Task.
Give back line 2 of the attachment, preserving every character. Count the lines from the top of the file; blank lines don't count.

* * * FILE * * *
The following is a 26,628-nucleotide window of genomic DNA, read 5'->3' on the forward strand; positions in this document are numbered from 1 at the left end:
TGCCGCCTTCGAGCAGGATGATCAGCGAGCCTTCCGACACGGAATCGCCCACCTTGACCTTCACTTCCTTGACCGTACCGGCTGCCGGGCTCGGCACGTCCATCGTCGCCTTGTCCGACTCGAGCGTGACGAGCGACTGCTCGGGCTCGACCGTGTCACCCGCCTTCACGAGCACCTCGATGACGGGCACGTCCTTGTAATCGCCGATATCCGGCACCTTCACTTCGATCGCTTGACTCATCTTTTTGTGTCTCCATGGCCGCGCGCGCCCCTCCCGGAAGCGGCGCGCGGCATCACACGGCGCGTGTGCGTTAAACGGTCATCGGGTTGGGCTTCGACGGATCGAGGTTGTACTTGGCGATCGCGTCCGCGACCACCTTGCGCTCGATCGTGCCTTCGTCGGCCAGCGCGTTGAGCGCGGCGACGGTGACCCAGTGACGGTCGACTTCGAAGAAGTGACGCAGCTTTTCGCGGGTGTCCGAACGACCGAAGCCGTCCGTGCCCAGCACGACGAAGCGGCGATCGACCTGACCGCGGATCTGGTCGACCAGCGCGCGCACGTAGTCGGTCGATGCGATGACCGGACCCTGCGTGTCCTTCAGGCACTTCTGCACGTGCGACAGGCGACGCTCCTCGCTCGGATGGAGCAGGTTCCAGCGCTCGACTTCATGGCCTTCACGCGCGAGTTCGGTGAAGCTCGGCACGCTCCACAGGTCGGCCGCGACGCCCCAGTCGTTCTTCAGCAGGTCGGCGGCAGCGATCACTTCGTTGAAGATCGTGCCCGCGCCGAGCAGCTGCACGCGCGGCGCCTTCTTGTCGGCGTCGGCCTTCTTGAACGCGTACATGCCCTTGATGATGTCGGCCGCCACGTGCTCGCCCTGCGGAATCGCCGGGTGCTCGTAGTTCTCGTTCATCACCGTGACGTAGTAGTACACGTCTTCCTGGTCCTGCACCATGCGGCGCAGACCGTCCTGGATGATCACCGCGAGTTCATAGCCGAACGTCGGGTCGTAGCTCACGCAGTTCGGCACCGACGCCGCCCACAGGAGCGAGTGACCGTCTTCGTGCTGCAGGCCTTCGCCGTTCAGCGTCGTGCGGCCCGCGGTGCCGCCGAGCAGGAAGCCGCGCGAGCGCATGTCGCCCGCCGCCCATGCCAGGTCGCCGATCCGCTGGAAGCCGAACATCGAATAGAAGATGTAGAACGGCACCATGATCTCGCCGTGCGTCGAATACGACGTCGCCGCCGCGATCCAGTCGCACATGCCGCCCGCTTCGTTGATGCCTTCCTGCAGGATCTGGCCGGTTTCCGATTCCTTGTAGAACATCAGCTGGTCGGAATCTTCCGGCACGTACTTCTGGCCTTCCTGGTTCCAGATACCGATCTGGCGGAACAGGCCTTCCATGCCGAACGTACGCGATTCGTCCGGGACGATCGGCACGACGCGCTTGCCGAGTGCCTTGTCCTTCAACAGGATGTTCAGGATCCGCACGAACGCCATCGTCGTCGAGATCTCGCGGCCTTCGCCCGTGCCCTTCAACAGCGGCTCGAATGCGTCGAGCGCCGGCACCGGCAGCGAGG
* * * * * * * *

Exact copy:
TGCCGCCTTCGAGCAGGATGATCAGCGAGCCTTCCGACACGGAATCGCCCACCTTGACCTTCACTTCCTTGACCGTACCGGCTGCCGGGCTCGGCACGTCCATCGTCGCCTTGTCCGACTCGAGCGTGACGAGCGACTGCTCGGGCTCGACCGTGTCACCCGCCTTCACGAGCACCTCGATGACGGGCACGTCCTTGTAATCGCCGATATCCGGCACCTTCACTTCGATCGCTTGACTCATCTTTTTGTGTCTCCATGGCCGCGCGCGCCCCTCCCGGAAGCGGCGCGCGGCATCACACGGCGCGTGTGCGTTAAACGGTCATCGGGTTGGGCTTCGACGGATCGAGGTTGTACTTGGCGATCGCGTCCGCGACCACCTTGCGCTCGATCGTGCCTTCGTCGGCCAGCGCGTTGAGCGCGGCGACGGTGACCCAGTGACGGTCGACTTCGAAGAAGTGACGCAGCTTTTCGCGGGTGTCCGAACGACCGAAGCCGTCCGTGCCCAGCACGACGAAGCGGCGATCGACCTGACCGCGGATCTGGTCGACCAGCGCGCGCACGTAGTCGGTCGATGCGATGACCGGACCCTGCGTGTCCTTCAGGCACTTCTGCACGTGCGACAGGCGACGCTCCTCGCTCGGATGGAGCAGGTTCCAGCGCTCGACTTCATGGCCTTCACGCGCGAGTTCGGTGAAGCTCGGCACGCTCCACAGGTCGGCCGCGACGCCCCAGTCGTTCTTCAGCAGGTCGGCGGCAGCGATCACTTCGTTGAAGATCGTGCCCGCGCCGAGCAGCTGCACGCGCGGCGCCTTCTTGTCGGCGTCGGCCTTCTTGAACGCGTACATGCCCTTGATGATGTCGGCCGCCACGTGCTCGCCCTGCGGAATCGCCGGGTGCTCGTAGTTCTCGTTCATCACCGTGACGTAGTAGTACACGTCTTCCTGGTCCTGCACCATGCGGCGCAGACCGTCCTGGATGATCACCGCGAGTTCATAGCCGAACGTCGGGTCGTAGCTCACGCAGTTCGGCACCGACGCCGCCCACAGGAGCGAGTGACCGTCTTCGTGCTGCAGGCCTTCGCCGTTCAGCGTCGTGCGGCCCGCGGTGCCGCCGAGCAGGAAGCCGCGCGAGCGCATGTCGCCCGCCGCCCATGCCAGGTCGCCGATCCGCTGGAAGCCGAACATCGAATAGAAGATGTAGAACGGCACCATGATCTCGCCGTGCGTCGAATACGACGTCGCCGCCGCGATCCAGTCGCACATGCCGCCCGCTTCGTTGATGCCTTCCTGCAGGATCTGGCCGGTTTCCGATTCCTTGTAGAACATCAGCTGGTCGGAATCTTCCGGCACGTACTTCTGGCCTTCCTGGTTCCAGATACCGATCTGGCGGAACAGGCCTTCCATGCCGAACGTACGCGATTCGTCCGGGACGATCGGCACGACGCGCTTGCCGAGTGCCTTGTCCTTCAACAGGATGTTCAGGATCCGCACGAACGCCATCGTCGTCGAGATCTCGCGGCCTTCGCCCGTGCCCTTCAACAGCGGCTCGAATGCGTCGAGCGCCGGCACCGGCAGCGAGG